'There are times, perhaps once every 30 years, when there is a sea change in politics. It then does not matter what you say or what you do. There is a shift in what the public wants and what it approves of. I suspect there is now such a sea change - and it is for Mrs Thatcher.'
The same kind of opinion is held by many Conservatives today. There are those who believe that the party must rediscover itself as the party of R A Butler and Iain Macleod. There are others, opposed to the first group doctrinally, who consider Mr Major a usurper, his government straying from the ways mapped by Lady Thatcher. Both groups agree that a spell in opposition is not only virtually inevitable but positively desirable.
And yet, there are those who are sceptical about the theory of political determinism. They can be found not only on the Conservative but on the Labour side as well. The division between the determinists and those who believe in the free will of the voters corresponds more or less to the split between the one-more-heave school and the exponents of bright ideas. The late leader was an adherent of the former group. That was the chief criticism which was made of him. Mr Tony Blair, by contrast, upholds the bright idea.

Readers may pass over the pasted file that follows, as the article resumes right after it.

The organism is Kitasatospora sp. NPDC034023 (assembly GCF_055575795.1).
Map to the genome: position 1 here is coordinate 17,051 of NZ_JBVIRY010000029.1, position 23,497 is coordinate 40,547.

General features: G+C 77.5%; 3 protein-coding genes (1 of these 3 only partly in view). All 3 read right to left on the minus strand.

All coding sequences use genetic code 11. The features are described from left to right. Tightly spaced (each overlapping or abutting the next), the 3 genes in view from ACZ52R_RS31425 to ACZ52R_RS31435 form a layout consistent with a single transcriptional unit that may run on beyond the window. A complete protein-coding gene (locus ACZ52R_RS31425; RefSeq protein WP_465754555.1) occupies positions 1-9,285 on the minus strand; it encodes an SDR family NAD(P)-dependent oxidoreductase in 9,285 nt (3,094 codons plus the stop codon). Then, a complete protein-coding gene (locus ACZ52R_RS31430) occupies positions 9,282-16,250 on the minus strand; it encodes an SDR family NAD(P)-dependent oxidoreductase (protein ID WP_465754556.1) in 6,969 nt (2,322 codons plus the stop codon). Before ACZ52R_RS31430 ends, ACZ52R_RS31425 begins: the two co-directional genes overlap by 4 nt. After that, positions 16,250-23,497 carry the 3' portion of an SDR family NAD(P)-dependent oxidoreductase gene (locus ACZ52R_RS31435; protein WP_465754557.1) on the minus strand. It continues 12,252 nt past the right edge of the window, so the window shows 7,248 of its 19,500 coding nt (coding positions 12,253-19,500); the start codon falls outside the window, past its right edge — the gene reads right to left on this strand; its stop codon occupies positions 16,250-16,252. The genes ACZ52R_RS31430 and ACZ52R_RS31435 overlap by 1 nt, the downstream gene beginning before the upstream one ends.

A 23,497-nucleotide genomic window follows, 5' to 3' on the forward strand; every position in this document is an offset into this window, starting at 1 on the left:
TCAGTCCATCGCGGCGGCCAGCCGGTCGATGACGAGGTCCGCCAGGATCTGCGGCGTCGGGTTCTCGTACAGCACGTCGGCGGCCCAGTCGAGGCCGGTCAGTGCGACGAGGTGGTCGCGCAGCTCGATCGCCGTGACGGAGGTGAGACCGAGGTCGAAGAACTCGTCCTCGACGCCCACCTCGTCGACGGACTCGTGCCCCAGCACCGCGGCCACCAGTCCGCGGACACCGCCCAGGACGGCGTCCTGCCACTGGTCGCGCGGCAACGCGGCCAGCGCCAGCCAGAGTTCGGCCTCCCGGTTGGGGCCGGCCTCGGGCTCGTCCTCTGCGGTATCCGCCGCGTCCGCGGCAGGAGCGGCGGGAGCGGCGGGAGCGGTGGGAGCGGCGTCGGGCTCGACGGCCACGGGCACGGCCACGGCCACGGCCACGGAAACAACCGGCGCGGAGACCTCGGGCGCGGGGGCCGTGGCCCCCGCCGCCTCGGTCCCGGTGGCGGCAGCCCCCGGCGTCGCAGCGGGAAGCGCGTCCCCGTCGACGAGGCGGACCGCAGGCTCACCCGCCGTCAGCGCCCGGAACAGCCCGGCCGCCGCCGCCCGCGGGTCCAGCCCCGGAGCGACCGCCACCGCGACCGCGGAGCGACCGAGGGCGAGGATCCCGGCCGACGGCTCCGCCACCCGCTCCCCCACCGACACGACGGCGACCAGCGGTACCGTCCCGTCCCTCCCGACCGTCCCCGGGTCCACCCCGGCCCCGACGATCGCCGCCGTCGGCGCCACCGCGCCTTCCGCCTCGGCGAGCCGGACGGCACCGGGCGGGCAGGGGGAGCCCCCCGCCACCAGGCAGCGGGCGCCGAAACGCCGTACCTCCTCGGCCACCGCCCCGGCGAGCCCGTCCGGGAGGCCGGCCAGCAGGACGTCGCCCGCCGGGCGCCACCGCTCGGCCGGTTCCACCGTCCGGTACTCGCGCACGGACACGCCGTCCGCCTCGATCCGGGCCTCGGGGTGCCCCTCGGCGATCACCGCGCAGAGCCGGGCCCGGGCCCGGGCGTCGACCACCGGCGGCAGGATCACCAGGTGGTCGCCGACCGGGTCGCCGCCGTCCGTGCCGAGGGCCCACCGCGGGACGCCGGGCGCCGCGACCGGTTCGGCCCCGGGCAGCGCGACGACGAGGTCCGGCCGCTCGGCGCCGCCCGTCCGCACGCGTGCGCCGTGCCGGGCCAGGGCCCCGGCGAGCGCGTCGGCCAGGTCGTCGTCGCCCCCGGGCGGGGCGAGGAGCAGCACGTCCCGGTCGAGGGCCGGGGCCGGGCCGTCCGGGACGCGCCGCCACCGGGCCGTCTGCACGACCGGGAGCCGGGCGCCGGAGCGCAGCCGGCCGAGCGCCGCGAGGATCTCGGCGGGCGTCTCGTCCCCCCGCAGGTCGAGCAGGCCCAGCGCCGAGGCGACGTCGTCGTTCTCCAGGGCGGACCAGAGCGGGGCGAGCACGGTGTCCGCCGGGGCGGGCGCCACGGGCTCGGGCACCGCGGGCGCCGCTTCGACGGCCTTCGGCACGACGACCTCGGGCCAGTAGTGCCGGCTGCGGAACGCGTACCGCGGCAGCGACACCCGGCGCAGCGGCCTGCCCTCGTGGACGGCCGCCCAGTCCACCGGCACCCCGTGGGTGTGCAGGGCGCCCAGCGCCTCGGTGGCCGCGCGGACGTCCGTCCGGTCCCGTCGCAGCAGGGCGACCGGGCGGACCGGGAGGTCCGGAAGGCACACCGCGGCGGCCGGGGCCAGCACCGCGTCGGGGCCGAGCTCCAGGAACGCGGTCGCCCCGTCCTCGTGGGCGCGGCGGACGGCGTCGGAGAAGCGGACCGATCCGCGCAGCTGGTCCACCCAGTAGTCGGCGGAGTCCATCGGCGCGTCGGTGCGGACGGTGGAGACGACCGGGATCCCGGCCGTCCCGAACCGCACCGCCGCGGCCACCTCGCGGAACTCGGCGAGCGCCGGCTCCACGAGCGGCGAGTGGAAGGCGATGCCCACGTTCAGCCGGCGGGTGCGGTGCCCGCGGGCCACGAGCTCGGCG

On their way to the Eastleigh by-election, Miss Marjorie 'Mo' Mowlam said to Mr John Patten that Mr Blair was worried about the space which No 10 Downing Street would afford his young family. Having arrived at his meeting, the Cad of the Remove proceeded to recount to the audience what the femme fatale of the People's Party had just told him. As is the way with English disputes of this nature, the point of controversy became, not whether Mr Patten had accurately reported Miss Mowlam's words - still less whether she had truly represented Mr Blair's views - but, rather, whether Mr Patten had been entitled to pass them on to a wider public. An issue of truth was transformed into a question of manners.
We are fortunate that, on this quiet Sabbath morning, we are under no necessity to make up our minds on the matter. We can also be sure that, whatever Mr Blair's views on the accommodation available at Downing Street may be, he is not confident of getting there without further effort on his part.